NMR - the Movie


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Prof. Lucio Frydman. Magnetism



Lucio Frydman devotes much of his time to one of the oldest traditions of humankind - making tools and using them to explore the world that surrounds us. But things have changed quite a bit since early blade-shaping, fire-making and glass-blowing attempts. “The goal is to craft ever-sensitive recording methods for peering into the heart of matter,” says Frydman, a professor in the Institute’s Chemical Physics Department.

The tool he is working to perfect is called nuclear magnetic resonance (NMR), which, since its development in the 1940s, has proven invaluable to studying the structure of molecules, designing new drugs and even exploring the human brain (see box).

The key to NMR is magnetism. All matter is made up of atoms, and each atom contains a nucleus. When exposed to electromagnetic radiation, nuclei “get excited” - they start spinning, creating their own electromagnetic sounds. The nucleus of each type of atom emits a sound that is entirely unique. The challenge facing NMR scientists is to study the dispersion patterns of the sound waves produced by the excited molecules - in other words, to work backward from the resulting “nuclear symphony” to reconstruct a precise three-dimensional picture of the molecule.

It’s not an easy task. To date, scientists wishing to obtain a full NMR picture of complex molecules needed to perform numerous measurements: hundreds or thousands of one-dimensional scans, which could only be performed one after the other. These scans were then combined to create a unified three-dimensional picture. While a single scan took a fraction of a second, the multidimensional procedures leading to the overall picture of the molecule could last several hours or even days.

Now Frydman and his team have developed an approach called ultrafast multidimensional NMR that significantly expedites the analysis of the electromagnetic sounds produced, making it possible to acquire complete multidimensional NMR spectra within a fraction of a second.

Their approach, described in the Proceedings of the National Academy of Sciences (PNAS), USA, “slices up” the molecular sample into numerous thin layers and then simultaneously performs all the measurements required on every one of these slices. The protocol then integrates these measurements according to their precise location, generating an image that amounts to a full multidimensional spectrum from the entire sample.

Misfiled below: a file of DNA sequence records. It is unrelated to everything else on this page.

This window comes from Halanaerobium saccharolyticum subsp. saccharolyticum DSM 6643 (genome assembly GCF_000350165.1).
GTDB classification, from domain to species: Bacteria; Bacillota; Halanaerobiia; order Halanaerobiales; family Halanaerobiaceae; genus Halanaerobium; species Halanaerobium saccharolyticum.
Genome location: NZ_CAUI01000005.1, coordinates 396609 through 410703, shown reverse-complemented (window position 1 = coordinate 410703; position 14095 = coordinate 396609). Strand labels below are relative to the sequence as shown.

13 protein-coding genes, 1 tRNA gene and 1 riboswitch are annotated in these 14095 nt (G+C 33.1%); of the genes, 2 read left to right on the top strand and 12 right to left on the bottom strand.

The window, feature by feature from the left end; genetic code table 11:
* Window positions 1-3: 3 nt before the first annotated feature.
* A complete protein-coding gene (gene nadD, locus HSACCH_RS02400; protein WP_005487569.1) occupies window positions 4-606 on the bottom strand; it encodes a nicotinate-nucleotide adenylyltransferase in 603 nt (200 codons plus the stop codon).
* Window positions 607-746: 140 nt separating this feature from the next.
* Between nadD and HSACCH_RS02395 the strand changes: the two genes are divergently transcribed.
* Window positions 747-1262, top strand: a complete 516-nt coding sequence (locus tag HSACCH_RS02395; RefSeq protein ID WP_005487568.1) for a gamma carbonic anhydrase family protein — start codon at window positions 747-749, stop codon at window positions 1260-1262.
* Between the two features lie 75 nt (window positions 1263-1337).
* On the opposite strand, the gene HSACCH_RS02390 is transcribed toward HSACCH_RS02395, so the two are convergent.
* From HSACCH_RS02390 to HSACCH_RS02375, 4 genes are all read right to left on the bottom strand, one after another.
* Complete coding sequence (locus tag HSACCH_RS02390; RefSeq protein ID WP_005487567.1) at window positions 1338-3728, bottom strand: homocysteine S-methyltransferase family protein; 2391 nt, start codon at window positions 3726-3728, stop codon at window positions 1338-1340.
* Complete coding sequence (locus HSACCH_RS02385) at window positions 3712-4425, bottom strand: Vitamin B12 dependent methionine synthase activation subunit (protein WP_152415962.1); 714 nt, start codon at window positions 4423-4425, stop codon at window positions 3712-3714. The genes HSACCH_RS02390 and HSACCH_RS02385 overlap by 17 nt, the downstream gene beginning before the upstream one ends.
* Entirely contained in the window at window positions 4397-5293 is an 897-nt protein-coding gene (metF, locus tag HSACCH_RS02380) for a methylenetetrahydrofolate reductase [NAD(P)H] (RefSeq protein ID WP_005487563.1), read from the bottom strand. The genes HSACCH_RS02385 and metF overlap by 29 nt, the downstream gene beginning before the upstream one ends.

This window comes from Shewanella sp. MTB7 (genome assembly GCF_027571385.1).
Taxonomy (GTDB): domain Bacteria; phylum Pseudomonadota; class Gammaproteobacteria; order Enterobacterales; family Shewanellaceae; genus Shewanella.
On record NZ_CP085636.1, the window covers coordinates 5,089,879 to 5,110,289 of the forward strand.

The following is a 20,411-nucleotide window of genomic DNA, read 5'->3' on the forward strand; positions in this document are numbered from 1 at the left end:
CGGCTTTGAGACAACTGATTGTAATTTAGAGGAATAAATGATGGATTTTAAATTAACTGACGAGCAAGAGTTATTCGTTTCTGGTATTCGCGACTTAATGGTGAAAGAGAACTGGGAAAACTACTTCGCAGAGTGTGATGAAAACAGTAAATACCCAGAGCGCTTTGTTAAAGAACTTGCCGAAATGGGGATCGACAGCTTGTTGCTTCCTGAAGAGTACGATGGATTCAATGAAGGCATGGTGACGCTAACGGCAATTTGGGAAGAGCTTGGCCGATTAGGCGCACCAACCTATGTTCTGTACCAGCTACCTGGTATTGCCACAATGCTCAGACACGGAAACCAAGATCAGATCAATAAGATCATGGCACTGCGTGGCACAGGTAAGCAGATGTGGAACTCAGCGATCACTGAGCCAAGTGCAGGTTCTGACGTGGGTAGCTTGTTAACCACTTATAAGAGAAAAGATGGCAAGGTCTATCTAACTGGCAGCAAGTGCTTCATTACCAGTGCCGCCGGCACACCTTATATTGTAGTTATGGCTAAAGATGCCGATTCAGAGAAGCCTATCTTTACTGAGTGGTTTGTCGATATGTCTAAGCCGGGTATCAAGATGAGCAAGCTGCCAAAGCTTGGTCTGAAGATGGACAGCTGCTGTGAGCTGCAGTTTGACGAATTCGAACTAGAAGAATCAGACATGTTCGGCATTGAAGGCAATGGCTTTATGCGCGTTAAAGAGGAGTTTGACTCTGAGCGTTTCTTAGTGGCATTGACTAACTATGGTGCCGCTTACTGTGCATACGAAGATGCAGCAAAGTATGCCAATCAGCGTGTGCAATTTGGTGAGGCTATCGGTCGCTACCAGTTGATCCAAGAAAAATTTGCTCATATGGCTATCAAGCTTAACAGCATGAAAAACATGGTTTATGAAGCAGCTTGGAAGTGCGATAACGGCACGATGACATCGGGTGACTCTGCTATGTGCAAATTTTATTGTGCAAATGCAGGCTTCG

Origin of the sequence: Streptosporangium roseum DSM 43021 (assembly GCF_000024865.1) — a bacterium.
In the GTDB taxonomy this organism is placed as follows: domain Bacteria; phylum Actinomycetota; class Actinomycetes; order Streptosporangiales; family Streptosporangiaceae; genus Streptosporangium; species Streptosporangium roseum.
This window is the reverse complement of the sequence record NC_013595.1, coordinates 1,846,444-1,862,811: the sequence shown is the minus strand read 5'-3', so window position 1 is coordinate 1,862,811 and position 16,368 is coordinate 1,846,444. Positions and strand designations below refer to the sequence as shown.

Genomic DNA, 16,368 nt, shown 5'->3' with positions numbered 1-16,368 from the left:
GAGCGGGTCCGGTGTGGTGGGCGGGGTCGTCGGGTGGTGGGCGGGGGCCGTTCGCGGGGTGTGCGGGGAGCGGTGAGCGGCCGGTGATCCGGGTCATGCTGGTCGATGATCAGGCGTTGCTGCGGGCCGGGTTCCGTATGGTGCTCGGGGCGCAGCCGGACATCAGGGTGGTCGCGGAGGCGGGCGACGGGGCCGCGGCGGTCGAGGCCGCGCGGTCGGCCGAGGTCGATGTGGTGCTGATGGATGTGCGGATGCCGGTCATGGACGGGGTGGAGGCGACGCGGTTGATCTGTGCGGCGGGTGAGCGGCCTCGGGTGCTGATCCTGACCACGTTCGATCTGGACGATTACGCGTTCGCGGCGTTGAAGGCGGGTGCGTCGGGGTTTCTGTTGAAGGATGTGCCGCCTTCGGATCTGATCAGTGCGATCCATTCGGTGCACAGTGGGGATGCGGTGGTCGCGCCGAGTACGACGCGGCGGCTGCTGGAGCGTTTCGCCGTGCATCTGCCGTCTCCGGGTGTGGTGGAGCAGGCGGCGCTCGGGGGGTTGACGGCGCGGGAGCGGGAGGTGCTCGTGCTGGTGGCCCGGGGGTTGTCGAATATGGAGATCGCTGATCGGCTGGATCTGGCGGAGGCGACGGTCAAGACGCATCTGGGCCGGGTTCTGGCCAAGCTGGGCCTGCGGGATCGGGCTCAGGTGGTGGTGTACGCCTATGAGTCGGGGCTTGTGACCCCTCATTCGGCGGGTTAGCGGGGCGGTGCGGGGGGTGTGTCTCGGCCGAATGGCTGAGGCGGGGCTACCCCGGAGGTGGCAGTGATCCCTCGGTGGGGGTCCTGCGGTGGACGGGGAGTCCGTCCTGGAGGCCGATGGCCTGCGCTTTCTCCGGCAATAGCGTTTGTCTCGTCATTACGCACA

Thanks to the speed with which the new method collects the data, scientists will now be able to observe rapid changes taking place in molecules, such as the folding of proteins. In a sense, the method amounts to a transition from taking NMR “stills” to making NMR “movies.”

Frydman’s team is applying the techniques they’ve developed to study a variety of molecular structures and their potential interactions with their surroundings. One of their projects examines how nucleic acids and other biological molecules bind to metal ions (metals play vital roles in a range of systems, including serving as catalysts, which speed up reactions or enable them to occur). Additional projects aim to facilitate the efficient use of NMR in pharmaceutical and biochemical studies.

The team’s approach should make it possible to examine molecular and biological systems with a much higher time resolution than was previously possible, yielding detailed insights into molecular-level interactions. These, in turn, might advance the design of new drugs as well as industrial catalysts and novel materials.

Contributing to this research were Dr. Adonis Lupulescu of the Chemical Physics Department and Dr. Tali Scherf of Chemical Services at the Weizmann Institute of Science.

Prof. Frydman’s research is supported by the Fritz Haber Center for Physical Chemistry; the Henri Gutwirth Fund for Research; the estate of Ilse Katz, Switzerland; the Philip M. Klutznick Fund for Research; the Minerva Stiftung Gesellschaft fuer die Forschung m.b.H.; and the Abraham and Sonia Rochlin Foundation.

First magnetic steps

Research using nuclear magnetic resonance dates back to the 1940s, when Felix Bloch of Stanford University and Harvard’s Edward Purcell first applied NMR to examine solids and liquids, earning themselves the 1952 Nobel Prize in Physics. Weizmann Institute scientists Shlomo Alexander and Shaul Meiboom built one of the world’s first high-resolution NMR spectrometers in the early 1950s. They and other Institute scientists later developed an NMR approach for measuring the behavior of molecules in crystals and solutions. Since then NMR and its daughter technique, MRI, have evolved into what is arguably the most commonly used analytical and diagnostic tool in scientific research, spanning the fields of medicine, structural biology, pharmaceutical chemistry, condensed matter physics and earth sciences.


Making of a toolmaker

Argentinean-born Prof. Frydman received a Ph.D. in chemistry from the University of Buenos Aires. Following a postdoctoral period at the University of California, Berkeley he joined the faculty of the University of Chicago, where after seven years he became a full professor. He and his family settled in Rehovot, Israel, in 2001, when he joined the Institute’s Chemical Physics Department.

And why choose NMR research? “This field is unique in the way it combines quantum mechanical principles with instrumental and computational challenges,” says Frydman. “Moreover, its importance as a diagnostic tool in a variety of scientific fields means that there’s always a new question just waiting to be explored.”